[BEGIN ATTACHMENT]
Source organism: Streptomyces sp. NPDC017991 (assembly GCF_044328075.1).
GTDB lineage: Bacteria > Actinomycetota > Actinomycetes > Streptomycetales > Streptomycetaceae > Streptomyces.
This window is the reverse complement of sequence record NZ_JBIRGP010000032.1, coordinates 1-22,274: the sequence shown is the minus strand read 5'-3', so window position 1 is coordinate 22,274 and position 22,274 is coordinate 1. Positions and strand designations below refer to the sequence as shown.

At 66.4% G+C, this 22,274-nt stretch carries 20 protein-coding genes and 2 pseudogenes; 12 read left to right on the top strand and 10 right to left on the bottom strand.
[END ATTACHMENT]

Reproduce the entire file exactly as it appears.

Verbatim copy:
Source organism: Streptomyces sp. NPDC017991 (assembly GCF_044328075.1).
GTDB lineage: Bacteria > Actinomycetota > Actinomycetes > Streptomycetales > Streptomycetaceae > Streptomyces.
This window is the reverse complement of sequence record NZ_JBIRGP010000032.1, coordinates 1-22,274: the sequence shown is the minus strand read 5'-3', so window position 1 is coordinate 22,274 and position 22,274 is coordinate 1. Positions and strand designations below refer to the sequence as shown.

At 66.4% G+C, this 22,274-nt stretch carries 20 protein-coding genes and 2 pseudogenes; 12 read left to right on the top strand and 10 right to left on the bottom strand.